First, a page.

Places to Hunt Waterfowl
One of the hardest parts of waterfowl hunting is figuring out where to go.
For many waterfowl hunters, public lands in the Pacific Flyway are the relied upon destination. The good news is that Washington is home to nearly 20 million acres of public land, of which the Washington Department of Fish and Wildlife (WDFW) provides active management for more than 1 million acres and over 500 water access areas throughout the state.
We recommend digging into online resources and using available tools including maps and reports to better understand the rules and regulations specific to each area. State, federal, tribal, and private lands are managed differently, so contact the respective refuge, wildlife area, or hunting area staff for more details.
Public land recommendations
Many of the sites in these wildlife areas (WLAs) were enhanced through the state Migratory Bird Permit fund, which is one way your hunting license fees support hunters and wildlife conservation in Washington.
- Johns River Wildlife Area: Includes 15 units that have various waterfowl hunting opportunities.
- Columbia Basin Wildlife Area: Includes several units with waterfowl hunting opportunities.
- Ridgefield National Wildlife Refuge: Located along the Lower Columbia River, this hunt program is run by a pre-season drawing system allowing hunters to know a date in advance that they have an opportunity before the season starts. All necessary details needed to plan your hunt are provided on their website.
- McNary National Wildlife Refuge: This hunt program is run by a lottery. Hunters must show up at McNary Office an hour and a half before legal hunting time to be assigned a blind. All necessary details needed to plan your hunt are provided on their website.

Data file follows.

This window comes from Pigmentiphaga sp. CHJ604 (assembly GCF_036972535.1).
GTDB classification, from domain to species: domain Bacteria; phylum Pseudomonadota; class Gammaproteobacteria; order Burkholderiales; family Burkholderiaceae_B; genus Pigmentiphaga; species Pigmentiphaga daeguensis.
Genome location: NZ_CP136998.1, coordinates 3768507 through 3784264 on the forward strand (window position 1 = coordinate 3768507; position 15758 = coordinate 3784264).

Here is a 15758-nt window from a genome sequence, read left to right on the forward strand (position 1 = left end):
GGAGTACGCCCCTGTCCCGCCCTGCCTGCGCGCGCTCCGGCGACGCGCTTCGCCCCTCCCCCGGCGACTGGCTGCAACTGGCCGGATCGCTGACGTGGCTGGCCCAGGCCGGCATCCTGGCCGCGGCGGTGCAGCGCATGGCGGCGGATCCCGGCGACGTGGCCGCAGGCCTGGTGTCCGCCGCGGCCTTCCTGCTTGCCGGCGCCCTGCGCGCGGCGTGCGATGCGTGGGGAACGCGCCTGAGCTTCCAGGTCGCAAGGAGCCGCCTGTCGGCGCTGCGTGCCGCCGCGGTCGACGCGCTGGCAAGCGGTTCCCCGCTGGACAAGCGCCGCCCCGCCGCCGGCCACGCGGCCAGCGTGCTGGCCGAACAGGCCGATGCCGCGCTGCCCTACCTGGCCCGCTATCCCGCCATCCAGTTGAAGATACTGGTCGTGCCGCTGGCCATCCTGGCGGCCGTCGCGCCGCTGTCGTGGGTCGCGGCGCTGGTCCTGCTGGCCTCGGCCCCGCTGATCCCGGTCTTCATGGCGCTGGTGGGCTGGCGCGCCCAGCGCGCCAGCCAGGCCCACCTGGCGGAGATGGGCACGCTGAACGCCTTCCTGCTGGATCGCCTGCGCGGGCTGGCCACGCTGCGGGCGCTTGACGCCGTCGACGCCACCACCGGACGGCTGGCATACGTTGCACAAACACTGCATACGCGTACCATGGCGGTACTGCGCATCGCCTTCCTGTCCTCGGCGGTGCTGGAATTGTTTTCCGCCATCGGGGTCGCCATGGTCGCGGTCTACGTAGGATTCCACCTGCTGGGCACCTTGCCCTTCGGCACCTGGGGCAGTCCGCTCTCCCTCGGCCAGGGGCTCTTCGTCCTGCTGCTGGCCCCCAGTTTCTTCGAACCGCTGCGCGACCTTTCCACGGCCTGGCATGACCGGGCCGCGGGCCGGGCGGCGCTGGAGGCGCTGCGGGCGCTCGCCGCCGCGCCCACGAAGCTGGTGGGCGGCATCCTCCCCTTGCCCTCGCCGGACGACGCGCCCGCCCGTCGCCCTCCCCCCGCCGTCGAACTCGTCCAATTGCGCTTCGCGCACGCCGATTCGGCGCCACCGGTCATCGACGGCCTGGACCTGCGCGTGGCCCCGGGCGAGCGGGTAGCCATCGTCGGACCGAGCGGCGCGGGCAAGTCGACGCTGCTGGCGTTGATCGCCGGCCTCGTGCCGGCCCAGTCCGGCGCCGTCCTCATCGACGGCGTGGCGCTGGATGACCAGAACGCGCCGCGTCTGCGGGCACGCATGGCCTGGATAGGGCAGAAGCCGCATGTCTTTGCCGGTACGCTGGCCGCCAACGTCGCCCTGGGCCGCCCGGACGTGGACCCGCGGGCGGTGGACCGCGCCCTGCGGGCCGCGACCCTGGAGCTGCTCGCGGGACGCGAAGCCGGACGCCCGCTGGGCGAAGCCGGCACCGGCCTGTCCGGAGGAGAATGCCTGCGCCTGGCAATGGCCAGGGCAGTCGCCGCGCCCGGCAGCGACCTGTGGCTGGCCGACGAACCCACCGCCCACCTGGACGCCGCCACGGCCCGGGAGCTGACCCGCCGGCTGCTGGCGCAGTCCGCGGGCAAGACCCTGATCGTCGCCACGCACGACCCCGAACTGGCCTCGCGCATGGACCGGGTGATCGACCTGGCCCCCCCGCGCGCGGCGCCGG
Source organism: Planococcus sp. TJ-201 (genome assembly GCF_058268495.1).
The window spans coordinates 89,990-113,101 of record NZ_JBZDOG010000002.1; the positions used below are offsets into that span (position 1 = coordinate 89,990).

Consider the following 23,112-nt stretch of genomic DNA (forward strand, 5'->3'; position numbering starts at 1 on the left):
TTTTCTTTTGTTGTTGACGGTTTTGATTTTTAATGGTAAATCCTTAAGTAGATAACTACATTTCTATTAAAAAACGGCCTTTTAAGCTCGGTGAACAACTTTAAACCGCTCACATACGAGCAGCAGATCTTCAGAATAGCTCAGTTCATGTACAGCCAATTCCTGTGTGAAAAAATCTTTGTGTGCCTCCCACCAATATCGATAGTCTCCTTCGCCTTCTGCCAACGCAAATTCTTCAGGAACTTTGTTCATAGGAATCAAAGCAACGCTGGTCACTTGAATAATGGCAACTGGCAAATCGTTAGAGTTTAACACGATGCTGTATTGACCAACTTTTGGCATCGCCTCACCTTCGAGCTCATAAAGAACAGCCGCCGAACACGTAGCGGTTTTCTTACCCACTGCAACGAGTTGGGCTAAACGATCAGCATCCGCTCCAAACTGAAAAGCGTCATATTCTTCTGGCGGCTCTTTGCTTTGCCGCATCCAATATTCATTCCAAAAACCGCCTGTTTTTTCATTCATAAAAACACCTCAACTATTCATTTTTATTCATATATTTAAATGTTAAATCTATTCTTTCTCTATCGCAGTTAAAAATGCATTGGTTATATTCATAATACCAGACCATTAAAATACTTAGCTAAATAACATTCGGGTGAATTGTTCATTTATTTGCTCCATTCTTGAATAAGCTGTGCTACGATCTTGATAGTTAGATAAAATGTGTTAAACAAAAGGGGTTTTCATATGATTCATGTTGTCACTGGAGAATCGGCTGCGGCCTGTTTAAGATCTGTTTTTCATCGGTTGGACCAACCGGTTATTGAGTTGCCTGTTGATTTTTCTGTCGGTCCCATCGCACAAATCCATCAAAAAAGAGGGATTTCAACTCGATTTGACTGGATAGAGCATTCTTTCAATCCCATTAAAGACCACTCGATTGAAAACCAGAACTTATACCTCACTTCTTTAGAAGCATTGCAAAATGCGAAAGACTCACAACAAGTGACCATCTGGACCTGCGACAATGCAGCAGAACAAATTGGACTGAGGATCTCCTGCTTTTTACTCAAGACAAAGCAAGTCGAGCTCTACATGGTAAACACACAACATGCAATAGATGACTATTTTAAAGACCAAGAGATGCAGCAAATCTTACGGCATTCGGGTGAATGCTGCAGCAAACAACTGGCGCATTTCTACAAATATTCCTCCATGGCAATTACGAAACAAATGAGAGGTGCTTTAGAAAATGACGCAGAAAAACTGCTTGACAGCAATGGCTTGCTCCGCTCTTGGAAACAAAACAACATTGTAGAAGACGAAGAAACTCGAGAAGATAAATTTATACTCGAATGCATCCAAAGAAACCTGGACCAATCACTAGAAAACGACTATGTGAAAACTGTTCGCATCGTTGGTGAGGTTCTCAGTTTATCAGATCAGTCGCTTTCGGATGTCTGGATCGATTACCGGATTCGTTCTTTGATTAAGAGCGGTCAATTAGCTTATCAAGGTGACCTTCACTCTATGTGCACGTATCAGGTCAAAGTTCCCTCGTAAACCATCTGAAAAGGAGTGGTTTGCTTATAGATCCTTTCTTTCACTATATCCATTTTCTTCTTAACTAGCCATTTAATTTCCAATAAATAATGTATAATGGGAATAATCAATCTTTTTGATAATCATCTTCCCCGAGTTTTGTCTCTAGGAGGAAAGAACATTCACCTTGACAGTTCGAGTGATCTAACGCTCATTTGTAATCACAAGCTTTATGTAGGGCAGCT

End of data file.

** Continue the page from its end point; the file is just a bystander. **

- Private Lands Hunting Access — Waterfowl Habitat & Access Program: Sites allowing public access on private lands of the North Puget Lowlands including Snohomish, Skagit, and Whatcom counties provide various options of access, including Feel Free to Hunt, Register to Hunt, and Hunt by Reservation sites. See our hunting access on private lands page for more details.
- Columbia River by boat: While not necessarily part of any wildlife area or refuge, stretches of the Columbia River can host large concentrations of diving ducks from Northport to Ilwaco. Be aware of local shooting ordinances or closure areas. Caution should always be used on big waters — be safe out there.
- Tribal Land: Some tribes allow hunting by non-tribal members on their reservations and some do not. It is a violation of federal law to hunt or fish on tribal lands without permission. Contact the tribe for necessary permits and rules.
Check out our website for more places to hunt. Here you’ll find some valuable information, including county by county harvest comparisons, public and private land access, hunting prospects data, a hunting regulations web map, boat launch information, and more.
Good luck and enjoy your fall/winter waterfowling!
As always, we invite you to share your hunting experiences with us through social media on Instagram, Twitter, or Facebook, or by uploading photos through our photo submission page. Who knows, your photos could be featured in a future WDFW social media post or publication.